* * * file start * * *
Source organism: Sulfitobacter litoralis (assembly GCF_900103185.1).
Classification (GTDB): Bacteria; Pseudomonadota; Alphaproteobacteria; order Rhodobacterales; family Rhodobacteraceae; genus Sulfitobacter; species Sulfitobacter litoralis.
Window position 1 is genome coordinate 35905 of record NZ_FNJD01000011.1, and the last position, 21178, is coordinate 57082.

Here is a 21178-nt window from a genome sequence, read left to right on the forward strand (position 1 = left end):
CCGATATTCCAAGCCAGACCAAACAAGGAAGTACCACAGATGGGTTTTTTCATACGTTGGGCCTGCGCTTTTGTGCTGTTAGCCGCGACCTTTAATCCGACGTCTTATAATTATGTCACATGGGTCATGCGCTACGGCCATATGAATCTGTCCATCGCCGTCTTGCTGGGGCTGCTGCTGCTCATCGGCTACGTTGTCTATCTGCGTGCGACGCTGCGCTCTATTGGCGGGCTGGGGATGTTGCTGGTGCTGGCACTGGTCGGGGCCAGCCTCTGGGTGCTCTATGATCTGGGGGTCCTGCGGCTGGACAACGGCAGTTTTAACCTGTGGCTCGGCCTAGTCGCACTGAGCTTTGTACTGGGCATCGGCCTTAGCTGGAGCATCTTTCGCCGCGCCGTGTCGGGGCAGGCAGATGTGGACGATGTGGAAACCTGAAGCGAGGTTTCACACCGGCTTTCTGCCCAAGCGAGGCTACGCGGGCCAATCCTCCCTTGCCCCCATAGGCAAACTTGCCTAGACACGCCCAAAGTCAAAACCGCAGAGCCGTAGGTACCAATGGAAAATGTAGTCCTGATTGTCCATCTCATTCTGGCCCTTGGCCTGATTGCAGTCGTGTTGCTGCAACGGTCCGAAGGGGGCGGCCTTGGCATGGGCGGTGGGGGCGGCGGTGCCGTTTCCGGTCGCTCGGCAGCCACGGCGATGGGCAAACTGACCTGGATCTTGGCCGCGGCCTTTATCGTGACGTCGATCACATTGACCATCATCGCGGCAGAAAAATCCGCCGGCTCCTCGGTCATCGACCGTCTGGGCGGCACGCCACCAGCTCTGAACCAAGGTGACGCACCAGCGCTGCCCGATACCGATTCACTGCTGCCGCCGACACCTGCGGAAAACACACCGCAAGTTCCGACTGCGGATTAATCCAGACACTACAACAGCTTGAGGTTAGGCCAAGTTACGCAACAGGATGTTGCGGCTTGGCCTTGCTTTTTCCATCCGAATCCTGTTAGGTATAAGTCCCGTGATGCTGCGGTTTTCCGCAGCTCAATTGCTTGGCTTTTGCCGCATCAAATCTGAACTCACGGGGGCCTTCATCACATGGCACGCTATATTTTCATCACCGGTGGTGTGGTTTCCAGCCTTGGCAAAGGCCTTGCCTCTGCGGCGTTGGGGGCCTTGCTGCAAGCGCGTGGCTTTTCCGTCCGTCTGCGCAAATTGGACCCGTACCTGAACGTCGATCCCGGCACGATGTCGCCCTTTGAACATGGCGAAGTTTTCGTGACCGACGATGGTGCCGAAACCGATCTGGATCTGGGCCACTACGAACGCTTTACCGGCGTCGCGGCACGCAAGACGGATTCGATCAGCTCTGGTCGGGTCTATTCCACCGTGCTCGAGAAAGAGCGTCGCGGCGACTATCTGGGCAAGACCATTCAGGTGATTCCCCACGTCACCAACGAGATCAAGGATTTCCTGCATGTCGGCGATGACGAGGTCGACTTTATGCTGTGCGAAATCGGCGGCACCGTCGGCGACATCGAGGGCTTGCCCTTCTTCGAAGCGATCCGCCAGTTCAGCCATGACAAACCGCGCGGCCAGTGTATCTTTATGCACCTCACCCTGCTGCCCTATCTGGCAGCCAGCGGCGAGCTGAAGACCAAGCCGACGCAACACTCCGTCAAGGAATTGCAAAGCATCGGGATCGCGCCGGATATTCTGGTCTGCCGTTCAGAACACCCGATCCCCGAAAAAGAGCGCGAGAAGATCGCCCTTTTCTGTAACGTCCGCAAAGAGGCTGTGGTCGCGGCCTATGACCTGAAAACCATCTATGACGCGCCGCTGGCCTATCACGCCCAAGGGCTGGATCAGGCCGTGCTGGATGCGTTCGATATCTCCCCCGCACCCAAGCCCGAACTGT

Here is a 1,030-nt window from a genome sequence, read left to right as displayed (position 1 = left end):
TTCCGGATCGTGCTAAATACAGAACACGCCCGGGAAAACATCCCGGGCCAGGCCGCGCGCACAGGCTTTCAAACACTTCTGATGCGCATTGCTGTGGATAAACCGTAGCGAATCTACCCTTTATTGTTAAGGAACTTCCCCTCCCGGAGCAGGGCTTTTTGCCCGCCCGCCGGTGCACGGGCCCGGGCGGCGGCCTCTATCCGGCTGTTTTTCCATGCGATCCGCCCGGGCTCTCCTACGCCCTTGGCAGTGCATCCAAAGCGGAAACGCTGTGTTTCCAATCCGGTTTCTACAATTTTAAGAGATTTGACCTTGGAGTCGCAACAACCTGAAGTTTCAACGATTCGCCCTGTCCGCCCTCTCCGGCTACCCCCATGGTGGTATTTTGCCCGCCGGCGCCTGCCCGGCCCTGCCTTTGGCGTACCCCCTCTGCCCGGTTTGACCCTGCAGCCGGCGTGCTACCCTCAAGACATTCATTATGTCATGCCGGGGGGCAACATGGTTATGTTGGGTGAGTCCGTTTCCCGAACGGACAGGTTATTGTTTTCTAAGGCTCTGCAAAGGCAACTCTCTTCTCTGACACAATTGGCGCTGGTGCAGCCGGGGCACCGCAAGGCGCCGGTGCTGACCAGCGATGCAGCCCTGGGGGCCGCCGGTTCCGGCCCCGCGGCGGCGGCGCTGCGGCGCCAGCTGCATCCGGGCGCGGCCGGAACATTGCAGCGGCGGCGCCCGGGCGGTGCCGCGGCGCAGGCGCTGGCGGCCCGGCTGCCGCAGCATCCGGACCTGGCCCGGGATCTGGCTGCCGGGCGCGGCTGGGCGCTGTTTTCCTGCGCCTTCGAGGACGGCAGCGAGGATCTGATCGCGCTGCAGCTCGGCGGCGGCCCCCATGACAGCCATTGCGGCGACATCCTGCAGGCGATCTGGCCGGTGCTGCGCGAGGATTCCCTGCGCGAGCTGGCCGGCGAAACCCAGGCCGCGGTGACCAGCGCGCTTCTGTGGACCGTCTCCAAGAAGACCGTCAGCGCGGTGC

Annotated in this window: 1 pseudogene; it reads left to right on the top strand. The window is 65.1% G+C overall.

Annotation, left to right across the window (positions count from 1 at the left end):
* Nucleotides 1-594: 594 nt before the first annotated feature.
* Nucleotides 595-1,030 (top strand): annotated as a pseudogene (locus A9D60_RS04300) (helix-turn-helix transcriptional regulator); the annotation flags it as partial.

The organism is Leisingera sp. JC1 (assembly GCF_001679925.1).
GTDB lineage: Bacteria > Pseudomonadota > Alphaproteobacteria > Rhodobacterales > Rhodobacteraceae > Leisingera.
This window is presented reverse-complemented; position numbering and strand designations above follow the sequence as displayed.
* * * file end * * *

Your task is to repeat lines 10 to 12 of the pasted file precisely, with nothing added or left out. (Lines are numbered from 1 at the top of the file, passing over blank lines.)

* Nucleotides 1-594: 594 nt before the first annotated feature.
* Nucleotides 595-1,030 (top strand): annotated as a pseudogene (locus A9D60_RS04300) (helix-turn-helix transcriptional regulator); the annotation flags it as partial.

The organism is Leisingera sp. JC1 (assembly GCF_001679925.1).